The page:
He halted, not wanting to say the rest, but no stone appeared for him. The fae must not be satisfied. Somehow he had to force the rest out. “But in truth, no one would have stopped me from marrying her if I wished to. It was just an excuse I had seized upon because I did not want to marry her. It was a lie to say that was my reason for ending the betrothal, and I paid dearly for that lie. Very dearly indeed.”
His face was hot, and he could not bring himself to look at Elizabeth. But the water ahead of him parted as a stepping stone appeared. He was that much closer to saving Georgiana. And perhaps, just perhaps, it might help Elizabeth understand that his refusal had not been about her.
“Your aunt,” said Elizabeth in a dangerously level voice. “Was that Lady Catherine de Bourgh?”
“Lady Catherine de Bourgh, of the Patronesses of Magic, who falsely judged me as being unable to call a familiar – and she was the mother of the woman you jilted for failing that very same test?” Her voice rose on the last words.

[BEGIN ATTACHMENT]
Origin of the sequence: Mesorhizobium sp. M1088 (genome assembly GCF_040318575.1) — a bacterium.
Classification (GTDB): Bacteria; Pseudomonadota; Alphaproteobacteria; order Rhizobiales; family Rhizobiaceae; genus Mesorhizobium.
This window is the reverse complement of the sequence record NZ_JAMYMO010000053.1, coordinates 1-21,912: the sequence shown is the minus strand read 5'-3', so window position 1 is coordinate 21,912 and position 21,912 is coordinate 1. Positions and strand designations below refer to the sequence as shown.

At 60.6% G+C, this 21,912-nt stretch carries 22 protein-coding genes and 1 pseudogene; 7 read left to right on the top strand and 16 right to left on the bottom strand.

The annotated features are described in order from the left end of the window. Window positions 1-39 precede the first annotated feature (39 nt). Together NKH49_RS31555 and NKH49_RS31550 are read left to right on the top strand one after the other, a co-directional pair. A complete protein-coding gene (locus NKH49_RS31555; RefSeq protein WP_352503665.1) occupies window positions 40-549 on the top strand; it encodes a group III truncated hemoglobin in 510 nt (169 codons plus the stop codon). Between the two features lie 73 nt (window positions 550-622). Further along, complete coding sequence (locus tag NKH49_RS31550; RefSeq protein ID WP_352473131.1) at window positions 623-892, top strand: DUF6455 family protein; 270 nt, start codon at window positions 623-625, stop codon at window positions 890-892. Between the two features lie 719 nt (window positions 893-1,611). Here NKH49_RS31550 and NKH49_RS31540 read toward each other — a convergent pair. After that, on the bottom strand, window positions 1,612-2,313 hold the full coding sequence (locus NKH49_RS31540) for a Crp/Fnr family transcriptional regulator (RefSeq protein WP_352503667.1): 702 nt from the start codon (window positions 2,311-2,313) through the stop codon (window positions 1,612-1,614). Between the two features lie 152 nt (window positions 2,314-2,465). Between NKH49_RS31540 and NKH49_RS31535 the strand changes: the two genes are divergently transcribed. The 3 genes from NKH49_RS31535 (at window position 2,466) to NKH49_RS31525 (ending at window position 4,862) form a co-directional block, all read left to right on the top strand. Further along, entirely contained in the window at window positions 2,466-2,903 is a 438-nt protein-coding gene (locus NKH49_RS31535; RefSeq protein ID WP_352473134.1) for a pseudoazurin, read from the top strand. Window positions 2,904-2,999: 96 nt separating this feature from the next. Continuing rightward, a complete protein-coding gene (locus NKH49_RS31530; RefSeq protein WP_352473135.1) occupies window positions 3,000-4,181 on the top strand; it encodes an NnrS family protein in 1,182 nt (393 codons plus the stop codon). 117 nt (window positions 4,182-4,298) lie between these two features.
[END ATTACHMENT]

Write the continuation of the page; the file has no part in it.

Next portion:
He winced. It did sound damning, put that way. And the stone he stood on was slowly lowering into the racing water, droplets smashing on his boots. A few inches lower, and the water would wash him away. “Yes. The very same.”
The stone rose again.
Elizabeth blew out a breath through pursed lips. “I always wondered why that happened. Now I know.”
He wanted to explain that his aunt would never have cheated on that test, not least because the other Patronesses would not permit it, but this was not the time, not with a raging river ready to drown them if they spoke anything with a hint of falsehood, and with the cure to Georgiana’s illness on the other side. If they survived this trial, he could explain it later.